Yesterday’s entry about Earle Bruce and the FBI got me to wondering what other things we may not know (or have simply forgotten) about Ohio State’s football coaches. So, I did some digging and unearthed some nuggets about each of them.
Alexander S. Lilley (1890-1891) – In 1890, Ohio State senior George Cole took up a collection from fellow students to purchase a regulation football and a book of football rules from the Spaulding Athletic Supply Co. That was the beginning of the football program at The Ohio State University. Cole later asked his friend Lilley, who had played organized football at Princeton – to serve as coach without pay. Lilley agreed, riding a pony to practice each day. The Buckeyes won their first game, beating Ohio Wesleyan by a 20-14 score on May 4. But that was their only win in their inaugural season. They lost their final three contests to Wooster, Denison and Kenyon by a combined score of 96-0.
Jack Ryder (1892-1895, 1898 ) – Born Frederick Bushnell Ryder in Oberlin, Ohio, Ryder was Ohio State’s first paid head coach. In his first season, he was paid the handsome sum of $15 per week. He led the Buckeyes to their first winning season in history, a 5-3 mark in 1892, and is credited with being the first coach to hold closed practice sessions. Ryder eventually left the coaching profession and became a sportswriter, first at the old Ohio Journal in Columbus and later at the Cincinnati Enquirer. During his tenure at the Enquirer, he was the first to call University of Cincinnati sports teams “the Bearcats.” Ryder died of a heart attack in 1936 at the age of 64.
Charles A. Hickey (1896) – Hickey was hired after the 1896 season began and took over for interim coach Sid Farrer, a medical student who had played college football at Princeton. Hickey was only one year removed from his own college playing career, having been captain of the Williams College team in 1895. The team finished 5-5-1 in Hickey’s only season and he was dismissed by the university. It didn’t seem to matter to him, though. He had already left town and had to be informed of the school’s decision by telegram.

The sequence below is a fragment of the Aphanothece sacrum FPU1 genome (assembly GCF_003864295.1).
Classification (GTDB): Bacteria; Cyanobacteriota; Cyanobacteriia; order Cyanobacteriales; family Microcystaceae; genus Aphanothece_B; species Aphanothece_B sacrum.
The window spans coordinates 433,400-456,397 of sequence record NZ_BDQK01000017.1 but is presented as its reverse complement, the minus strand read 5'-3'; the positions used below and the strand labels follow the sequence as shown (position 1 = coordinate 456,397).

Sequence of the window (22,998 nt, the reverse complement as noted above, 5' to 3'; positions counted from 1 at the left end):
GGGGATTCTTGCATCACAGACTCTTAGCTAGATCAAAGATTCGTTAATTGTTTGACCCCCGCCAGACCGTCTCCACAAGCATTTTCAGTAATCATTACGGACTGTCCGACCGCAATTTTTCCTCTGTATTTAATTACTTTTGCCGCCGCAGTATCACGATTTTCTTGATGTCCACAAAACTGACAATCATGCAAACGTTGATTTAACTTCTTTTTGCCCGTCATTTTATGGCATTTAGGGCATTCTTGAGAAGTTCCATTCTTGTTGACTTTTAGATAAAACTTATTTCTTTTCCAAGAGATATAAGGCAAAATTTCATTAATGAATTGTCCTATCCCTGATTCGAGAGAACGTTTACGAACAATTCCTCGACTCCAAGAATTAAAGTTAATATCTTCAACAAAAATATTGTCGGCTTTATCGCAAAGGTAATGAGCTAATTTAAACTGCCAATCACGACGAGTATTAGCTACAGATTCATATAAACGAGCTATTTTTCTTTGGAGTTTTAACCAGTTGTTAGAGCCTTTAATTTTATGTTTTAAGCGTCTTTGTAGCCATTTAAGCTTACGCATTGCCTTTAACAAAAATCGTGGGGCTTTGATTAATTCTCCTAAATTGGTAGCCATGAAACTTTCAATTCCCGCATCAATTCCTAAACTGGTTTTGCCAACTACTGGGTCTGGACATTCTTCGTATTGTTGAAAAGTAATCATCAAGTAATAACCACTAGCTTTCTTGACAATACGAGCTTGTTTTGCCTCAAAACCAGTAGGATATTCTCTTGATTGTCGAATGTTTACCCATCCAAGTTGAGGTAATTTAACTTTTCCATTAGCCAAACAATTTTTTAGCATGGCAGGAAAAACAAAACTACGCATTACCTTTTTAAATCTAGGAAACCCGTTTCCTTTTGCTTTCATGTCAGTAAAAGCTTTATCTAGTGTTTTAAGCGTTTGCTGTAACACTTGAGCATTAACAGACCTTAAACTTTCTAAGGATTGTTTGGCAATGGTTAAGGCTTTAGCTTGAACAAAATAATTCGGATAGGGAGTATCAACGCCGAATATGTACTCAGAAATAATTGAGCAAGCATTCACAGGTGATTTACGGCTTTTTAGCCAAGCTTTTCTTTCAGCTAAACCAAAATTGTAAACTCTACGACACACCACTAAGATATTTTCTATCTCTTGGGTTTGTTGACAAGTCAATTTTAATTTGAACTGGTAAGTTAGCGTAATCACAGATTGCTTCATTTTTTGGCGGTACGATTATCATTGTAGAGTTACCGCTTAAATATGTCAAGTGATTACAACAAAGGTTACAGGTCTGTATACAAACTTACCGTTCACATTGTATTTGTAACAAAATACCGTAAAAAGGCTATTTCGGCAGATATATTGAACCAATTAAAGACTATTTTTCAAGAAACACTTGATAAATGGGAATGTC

David F. Edwards (1897) – Another Princeton graduate became head coach when Edwards took over the job. But he got it only when Fielding Yost – yes, the same one who went on to legendary status at Michigan – had a less-than-sterling interview for the position. Yost, who had been head coach at Ohio Wesleyan, wanted to coach at Ohio State, but during a visit to campus was a little overzealous. It seems that he showed a couple of his patented plays to a student and a faculty member, knocking both to the ground. The Buckeyes selected Edwards over Yost, then proceeded to turn in one of the program’s poorest records at 1-7-1. Even the lone victory was tainted – Ohio Medical was leading by a touchdown but left the field after protesting an OSU touchdown. Officials later awarded the win by forfeit to the Buckeyes.
John B. Eckstorm (1899-1901) – Eckstorm was the first “professional” coach to pilot the Buckeyes and his approach to the game produced the program’s first undefeated season. The team posted a 9-0-1 mark, outscoring its opponents by a 184-5 margin. All nine wins were shutouts and the only blemish on the season was a 5-5 tie against Case. After the season, Eckstorm was rewarded with another program first. The university rehired him for the next two years, making him the first Ohio State coach in history to sign a multiyear contract.
Perry Hale (1902-1903) – Hale, a former star player at Yale, took over the program when critics were calling for its abolishment. During the 1901 season, OSU center John Sigrist suffered a neck injury during a 6-5 win over Western Reserve and died two days later. A resolution to cancel the rest of the season and abolish the program was defeated by an 18-8 vote of the Athletic Board. Hale brought several innovations to the Buckeyes, innovations that were seen as “safer” than traditional methods although the coach perfected the “flying wedge”
E.R. Sweetland (1904-1905) – Edwin Regur Sweetland was a native New Yorker who coached football, basketball, track and rowing and nine different colleges and universities during his career. He was a graduate of Cornell, where he played football for legendary head coach Glenn “Pop” Warner. During his first season with the Buckeyes in 1904, the team achieved a program first when it finally scored points against archrival Michigan. (In five previous games, U-M had outscored Ohio State by a lopsided 177-0.) The 1904 score came on a 50-yard fumble return by Bill Marquardt and was the only bright spot for OSU in a 31-6 defeat to the Wolverines. Sweetland left coaching after the 1918 season and went into politics. He died in 1950 at the age of 75.